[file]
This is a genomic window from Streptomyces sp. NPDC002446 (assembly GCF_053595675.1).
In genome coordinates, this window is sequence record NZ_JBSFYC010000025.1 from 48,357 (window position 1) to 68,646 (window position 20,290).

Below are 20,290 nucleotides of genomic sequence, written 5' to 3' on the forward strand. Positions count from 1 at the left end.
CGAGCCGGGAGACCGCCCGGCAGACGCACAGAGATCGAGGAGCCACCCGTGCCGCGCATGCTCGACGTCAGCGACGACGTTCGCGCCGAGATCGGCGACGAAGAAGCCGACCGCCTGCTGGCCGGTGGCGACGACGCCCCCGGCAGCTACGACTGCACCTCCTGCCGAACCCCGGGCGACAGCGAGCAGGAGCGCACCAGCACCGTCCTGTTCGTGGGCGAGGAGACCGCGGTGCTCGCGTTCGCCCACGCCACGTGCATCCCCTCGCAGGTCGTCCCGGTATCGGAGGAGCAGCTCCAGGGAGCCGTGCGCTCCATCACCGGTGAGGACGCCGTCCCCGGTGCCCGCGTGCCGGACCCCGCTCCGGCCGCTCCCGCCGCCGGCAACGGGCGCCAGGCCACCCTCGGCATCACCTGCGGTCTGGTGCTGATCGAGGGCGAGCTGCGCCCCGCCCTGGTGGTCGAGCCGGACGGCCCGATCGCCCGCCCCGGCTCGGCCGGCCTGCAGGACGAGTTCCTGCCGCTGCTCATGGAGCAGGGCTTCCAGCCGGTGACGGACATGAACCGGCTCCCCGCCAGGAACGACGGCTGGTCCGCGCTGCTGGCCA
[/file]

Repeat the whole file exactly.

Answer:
This is a genomic window from Streptomyces sp. NPDC002446 (assembly GCF_053595675.1).
In genome coordinates, this window is sequence record NZ_JBSFYC010000025.1 from 48,357 (window position 1) to 68,646 (window position 20,290).

Below are 20,290 nucleotides of genomic sequence, written 5' to 3' on the forward strand. Positions count from 1 at the left end.
CGAGCCGGGAGACCGCCCGGCAGACGCACAGAGATCGAGGAGCCACCCGTGCCGCGCATGCTCGACGTCAGCGACGACGTTCGCGCCGAGATCGGCGACGAAGAAGCCGACCGCCTGCTGGCCGGTGGCGACGACGCCCCCGGCAGCTACGACTGCACCTCCTGCCGAACCCCGGGCGACAGCGAGCAGGAGCGCACCAGCACCGTCCTGTTCGTGGGCGAGGAGACCGCGGTGCTCGCGTTCGCCCACGCCACGTGCATCCCCTCGCAGGTCGTCCCGGTATCGGAGGAGCAGCTCCAGGGAGCCGTGCGCTCCATCACCGGTGAGGACGCCGTCCCCGGTGCCCGCGTGCCGGACCCCGCTCCGGCCGCTCCCGCCGCCGGCAACGGGCGCCAGGCCACCCTCGGCATCACCTGCGGTCTGGTGCTGATCGAGGGCGAGCTGCGCCCCGCCCTGGTGGTCGAGCCGGACGGCCCGATCGCCCGCCCCGGCTCGGCCGGCCTGCAGGACGAGTTCCTGCCGCTGCTCATGGAGCAGGGCTTCCAGCCGGTGACGGACATGAACCGGCTCCCCGCCAGGAACGACGGCTGGTCCGCGCTGCTGGCCA